August 30, 2014

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Hispanics in the Civil War: Part 2

Sailors: North and South
Hispanics fought with valor in the navies of both sides as some of the most dramatic fighting of the Civil War occurred on the high seas. Dozens of Hispanic sailors served on Confederate ships attempting to “run” the Union blockade of southern ports. Capt. Michael Usina was one of the of the most daring Confederate Navy officers. Born to Spanish parents in St. Augustine, Florida, Usina began the war as a private in the 8th Georgia Volunteer Infantry. He joined the Confederate Navy after suffering serious wounds in the war’s first battle at Manassas. As “captain of a blockade runner, Usina made several harrowing escapes, always managing to avoid capture on his many successful missions” to supply the southern cause with food and war material.

Hispanics in the Civil War: Part 1

“Damn the torpedoes! Full speed ahead!” So the Civil War’s most famous Hispanic, Rear Admiral and fleet commander David Farragut, shouted through a trumpet from his flagship after one of his ships struck a tethered naval mine, known as torpedoes, and sank during his greatest victory – the Battle of Mobile Bay on August 5, 1864. The son of a Spanish father, a Minorcan immigrant from the Balearic Islands in the Mediterranean, and an American mother, Farragut, raised in Tennessee and New Orleans, began his naval career at the age of nine. He served in the War of 1812 and the Mexican War and was 60 when the Civil War erupted in April 1861. Though he lived in Virginia at the time, he remained loyal to the Union. Farragut won fame for commanding the successful naval expedition against New Orleans, which reestablished Union access to the Mississippi River Valley. The U.S. Navy rewarded Farragut with the newly established rank of vice admiral. His success in taking Mobile Bay, the Confederacy’s last major port open on the Gulf of Mexico, led to his being promoted to full admiral on July 25, 1866, a rank the Navy again created especially for this national hero.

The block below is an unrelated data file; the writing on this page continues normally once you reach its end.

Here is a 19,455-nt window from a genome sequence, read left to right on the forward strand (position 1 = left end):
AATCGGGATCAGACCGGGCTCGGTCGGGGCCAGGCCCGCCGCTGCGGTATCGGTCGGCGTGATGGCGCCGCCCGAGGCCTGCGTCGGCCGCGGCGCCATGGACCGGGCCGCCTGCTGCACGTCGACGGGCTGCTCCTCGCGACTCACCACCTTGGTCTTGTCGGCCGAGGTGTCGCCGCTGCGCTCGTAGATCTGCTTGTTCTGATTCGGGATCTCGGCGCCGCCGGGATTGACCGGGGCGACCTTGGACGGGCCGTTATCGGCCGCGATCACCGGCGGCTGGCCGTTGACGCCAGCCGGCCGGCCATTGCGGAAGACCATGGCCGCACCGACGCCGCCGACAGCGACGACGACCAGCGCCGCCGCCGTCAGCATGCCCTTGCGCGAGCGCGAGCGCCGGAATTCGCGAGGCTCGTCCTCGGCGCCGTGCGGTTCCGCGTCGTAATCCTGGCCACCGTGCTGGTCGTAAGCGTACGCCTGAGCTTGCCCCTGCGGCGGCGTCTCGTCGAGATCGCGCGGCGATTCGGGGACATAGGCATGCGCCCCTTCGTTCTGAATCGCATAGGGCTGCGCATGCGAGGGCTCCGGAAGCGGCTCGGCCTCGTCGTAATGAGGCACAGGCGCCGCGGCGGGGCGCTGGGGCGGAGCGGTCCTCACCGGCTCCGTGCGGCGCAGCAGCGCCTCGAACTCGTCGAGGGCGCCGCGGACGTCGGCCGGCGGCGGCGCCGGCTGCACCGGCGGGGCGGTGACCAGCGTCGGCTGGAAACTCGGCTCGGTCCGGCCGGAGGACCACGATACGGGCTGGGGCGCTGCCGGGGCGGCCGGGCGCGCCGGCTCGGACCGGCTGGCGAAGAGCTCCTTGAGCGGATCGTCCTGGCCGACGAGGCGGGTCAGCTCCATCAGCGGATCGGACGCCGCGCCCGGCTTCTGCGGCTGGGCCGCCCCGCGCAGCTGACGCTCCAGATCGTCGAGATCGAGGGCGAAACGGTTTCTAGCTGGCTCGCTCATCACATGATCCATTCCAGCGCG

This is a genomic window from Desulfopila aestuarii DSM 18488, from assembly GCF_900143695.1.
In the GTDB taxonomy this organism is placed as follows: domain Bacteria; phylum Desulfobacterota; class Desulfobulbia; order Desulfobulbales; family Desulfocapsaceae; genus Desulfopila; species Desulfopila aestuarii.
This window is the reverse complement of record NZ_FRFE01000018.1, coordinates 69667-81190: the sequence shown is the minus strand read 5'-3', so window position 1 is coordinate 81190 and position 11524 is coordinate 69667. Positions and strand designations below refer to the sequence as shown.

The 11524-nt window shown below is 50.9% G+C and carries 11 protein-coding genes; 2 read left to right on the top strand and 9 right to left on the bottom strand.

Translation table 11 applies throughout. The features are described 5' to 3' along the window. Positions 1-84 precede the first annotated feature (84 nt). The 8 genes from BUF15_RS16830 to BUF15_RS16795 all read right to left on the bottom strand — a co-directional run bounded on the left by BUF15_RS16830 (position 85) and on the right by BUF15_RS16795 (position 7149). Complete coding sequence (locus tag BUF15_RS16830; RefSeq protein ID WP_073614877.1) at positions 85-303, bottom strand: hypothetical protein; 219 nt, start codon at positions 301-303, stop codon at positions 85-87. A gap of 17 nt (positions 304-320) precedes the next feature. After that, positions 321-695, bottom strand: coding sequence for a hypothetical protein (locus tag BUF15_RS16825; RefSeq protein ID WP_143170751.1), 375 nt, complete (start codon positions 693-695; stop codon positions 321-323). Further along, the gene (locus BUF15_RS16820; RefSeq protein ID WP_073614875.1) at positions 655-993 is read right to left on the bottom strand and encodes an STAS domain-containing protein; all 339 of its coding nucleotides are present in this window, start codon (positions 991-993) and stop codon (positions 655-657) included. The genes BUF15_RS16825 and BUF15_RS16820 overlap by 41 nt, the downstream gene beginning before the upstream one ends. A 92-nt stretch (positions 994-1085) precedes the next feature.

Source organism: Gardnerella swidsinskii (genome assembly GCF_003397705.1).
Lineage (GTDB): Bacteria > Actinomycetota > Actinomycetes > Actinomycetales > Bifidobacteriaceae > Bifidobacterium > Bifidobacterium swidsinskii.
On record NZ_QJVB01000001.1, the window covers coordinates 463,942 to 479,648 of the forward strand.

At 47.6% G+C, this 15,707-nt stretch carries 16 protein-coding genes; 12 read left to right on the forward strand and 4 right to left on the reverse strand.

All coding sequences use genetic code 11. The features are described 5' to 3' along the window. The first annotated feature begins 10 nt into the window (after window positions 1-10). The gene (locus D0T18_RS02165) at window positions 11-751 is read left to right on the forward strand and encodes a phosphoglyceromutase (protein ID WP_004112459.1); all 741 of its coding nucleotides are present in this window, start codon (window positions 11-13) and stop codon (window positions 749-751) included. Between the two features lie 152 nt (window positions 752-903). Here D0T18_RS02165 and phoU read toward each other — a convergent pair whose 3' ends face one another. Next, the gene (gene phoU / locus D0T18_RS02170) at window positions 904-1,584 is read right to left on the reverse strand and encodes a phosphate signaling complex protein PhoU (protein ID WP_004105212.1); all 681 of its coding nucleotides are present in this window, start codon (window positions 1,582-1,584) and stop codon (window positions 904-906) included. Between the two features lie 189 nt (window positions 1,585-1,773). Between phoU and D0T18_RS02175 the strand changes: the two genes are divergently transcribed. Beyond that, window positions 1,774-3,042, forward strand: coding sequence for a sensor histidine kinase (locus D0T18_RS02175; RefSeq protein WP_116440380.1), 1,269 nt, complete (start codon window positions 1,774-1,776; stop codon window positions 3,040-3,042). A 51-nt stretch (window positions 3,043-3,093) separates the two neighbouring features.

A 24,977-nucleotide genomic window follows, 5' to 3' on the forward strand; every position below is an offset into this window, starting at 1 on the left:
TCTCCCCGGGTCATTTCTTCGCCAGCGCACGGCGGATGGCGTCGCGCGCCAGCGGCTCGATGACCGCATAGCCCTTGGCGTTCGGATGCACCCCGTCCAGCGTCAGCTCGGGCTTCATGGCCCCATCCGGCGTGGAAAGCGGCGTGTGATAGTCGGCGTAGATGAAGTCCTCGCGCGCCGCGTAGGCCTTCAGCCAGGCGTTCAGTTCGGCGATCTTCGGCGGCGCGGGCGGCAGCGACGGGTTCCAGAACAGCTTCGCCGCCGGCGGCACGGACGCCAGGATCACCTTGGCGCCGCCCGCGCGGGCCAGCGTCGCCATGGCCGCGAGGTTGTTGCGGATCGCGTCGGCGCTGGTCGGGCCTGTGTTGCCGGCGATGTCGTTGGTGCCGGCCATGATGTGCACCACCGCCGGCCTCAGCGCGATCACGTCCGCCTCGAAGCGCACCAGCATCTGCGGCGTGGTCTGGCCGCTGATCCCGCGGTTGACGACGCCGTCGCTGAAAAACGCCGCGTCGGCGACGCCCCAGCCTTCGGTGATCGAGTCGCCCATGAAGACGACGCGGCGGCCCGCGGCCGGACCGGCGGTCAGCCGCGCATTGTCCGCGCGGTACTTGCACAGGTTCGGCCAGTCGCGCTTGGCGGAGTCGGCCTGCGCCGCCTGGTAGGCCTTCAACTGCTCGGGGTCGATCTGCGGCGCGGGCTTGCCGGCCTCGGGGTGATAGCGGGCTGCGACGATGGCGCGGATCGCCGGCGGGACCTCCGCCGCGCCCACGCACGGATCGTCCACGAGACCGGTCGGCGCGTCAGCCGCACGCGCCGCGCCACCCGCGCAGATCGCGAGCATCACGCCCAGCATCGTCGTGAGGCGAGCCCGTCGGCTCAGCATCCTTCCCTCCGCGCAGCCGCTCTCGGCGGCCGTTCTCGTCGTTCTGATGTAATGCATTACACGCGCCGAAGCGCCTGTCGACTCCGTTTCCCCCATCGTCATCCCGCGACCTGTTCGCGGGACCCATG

A 144-year railroad story

By Leigh Morris
For the Star-Gazette
A steam locomotive decorated with willow boughs pulled three flatcars fitted with chairs for dignitaries across the new Illinois River bridge on March 1, 1870. The first official train had arrived in Beardstown on the Rockford, Rock Island & St. Louis Railroad.

Obamacare as a political tool

On May 9, I wrote that President Obama showed more interest in domestic policy than foreign affairs. That his hallmark and legacy depended upon “his domestic revolution to create a permanent progressive majority based on an entitlement based economy beholden to him and his successors. He has placed all his eggs in the basket of the Democratic Party becoming the perpetual landing site for immigrants, minorities, women, young people, and older Americans dependent on Social Security and Medicare. I waver about including Medicaid recipients in the permanent Democratic majority stew – hesitant because statistics show they are less likely to trudge to the polls and vote.” I no longer waver. The Affordable Care Act (ACA), aka Obamacare, is a not so subtle attempt to add this increased constituency to the pot.

In search of a Columbia scapegoat

When a disaster occurs, there seems to be an irresistible urge to lay blame at someone’s door, and so it was with the sinking of the steamboat Columbia that claimed 87 lives.

Is Obamacare the Answer?